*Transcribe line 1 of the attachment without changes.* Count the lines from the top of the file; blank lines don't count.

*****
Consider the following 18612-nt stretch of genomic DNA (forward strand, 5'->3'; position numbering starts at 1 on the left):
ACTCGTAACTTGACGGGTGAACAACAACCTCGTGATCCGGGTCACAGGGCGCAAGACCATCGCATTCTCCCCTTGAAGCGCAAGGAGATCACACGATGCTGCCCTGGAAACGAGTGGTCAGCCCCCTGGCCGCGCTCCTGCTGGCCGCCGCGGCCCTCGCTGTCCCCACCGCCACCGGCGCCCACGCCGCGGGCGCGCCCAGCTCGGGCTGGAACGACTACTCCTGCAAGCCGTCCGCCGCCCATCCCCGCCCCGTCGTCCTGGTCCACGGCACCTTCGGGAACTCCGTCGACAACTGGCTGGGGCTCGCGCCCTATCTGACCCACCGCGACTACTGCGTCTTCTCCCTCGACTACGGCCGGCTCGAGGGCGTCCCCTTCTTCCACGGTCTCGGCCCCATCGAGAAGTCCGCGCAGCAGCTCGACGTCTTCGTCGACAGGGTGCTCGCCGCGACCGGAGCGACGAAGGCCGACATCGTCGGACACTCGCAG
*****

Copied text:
Consider the following 18612-nt stretch of genomic DNA (forward strand, 5'->3'; position numbering starts at 1 on the left):